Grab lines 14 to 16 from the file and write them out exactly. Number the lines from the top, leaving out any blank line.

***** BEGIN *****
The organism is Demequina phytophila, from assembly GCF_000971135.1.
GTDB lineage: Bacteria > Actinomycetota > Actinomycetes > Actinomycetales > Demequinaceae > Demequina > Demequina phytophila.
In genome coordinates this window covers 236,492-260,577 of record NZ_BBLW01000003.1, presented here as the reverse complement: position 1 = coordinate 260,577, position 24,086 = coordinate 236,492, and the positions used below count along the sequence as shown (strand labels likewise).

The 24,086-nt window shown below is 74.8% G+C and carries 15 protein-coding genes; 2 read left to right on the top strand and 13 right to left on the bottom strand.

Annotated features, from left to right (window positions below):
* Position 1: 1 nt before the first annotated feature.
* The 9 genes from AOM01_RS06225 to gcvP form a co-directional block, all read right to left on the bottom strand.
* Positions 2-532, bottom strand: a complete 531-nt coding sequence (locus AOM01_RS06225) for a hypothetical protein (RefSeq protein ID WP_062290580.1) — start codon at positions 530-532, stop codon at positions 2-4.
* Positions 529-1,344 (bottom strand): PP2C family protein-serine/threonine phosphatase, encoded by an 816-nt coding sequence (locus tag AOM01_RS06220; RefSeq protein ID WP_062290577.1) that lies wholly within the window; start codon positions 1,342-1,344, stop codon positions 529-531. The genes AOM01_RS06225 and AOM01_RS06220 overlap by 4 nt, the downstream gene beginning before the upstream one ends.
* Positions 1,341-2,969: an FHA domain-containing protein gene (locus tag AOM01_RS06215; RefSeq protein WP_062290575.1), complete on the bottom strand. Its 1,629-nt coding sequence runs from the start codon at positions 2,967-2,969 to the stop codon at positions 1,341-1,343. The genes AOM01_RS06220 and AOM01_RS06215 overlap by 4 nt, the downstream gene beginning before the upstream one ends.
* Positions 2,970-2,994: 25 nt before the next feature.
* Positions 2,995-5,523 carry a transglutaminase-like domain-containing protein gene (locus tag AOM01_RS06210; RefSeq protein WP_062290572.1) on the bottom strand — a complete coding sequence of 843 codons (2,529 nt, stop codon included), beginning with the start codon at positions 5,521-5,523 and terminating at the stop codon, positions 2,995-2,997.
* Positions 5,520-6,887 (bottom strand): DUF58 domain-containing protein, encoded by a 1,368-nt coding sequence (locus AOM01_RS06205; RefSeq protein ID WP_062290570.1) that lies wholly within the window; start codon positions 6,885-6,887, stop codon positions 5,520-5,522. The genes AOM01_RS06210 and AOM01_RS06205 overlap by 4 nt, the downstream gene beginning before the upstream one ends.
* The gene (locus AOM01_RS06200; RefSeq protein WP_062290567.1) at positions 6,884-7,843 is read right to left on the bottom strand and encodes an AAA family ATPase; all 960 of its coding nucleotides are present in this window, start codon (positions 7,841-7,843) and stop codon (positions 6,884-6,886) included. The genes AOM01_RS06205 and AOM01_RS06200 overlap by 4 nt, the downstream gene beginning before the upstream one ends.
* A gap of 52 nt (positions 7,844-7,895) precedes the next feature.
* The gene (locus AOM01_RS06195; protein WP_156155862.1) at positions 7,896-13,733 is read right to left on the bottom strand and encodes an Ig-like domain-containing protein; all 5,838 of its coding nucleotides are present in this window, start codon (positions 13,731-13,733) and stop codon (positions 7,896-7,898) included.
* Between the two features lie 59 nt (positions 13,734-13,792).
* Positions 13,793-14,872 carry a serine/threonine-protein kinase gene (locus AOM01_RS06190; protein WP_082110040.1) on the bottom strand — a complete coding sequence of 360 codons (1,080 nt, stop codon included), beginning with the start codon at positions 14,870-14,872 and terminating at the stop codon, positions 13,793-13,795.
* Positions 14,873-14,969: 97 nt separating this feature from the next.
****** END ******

* The gene (locus AOM01_RS06200; RefSeq protein WP_062290567.1) at positions 6,884-7,843 is read right to left on the bottom strand and encodes an AAA family ATPase; all 960 of its coding nucleotides are present in this window, start codon (positions 7,841-7,843) and stop codon (positions 6,884-6,886) included. The genes AOM01_RS06205 and AOM01_RS06200 overlap by 4 nt, the downstream gene beginning before the upstream one ends.
* A gap of 52 nt (positions 7,844-7,895) precedes the next feature.
* The gene (locus AOM01_RS06195; protein WP_156155862.1) at positions 7,896-13,733 is read right to left on the bottom strand and encodes an Ig-like domain-containing protein; all 5,838 of its coding nucleotides are present in this window, start codon (positions 13,731-13,733) and stop codon (positions 7,896-7,898) included.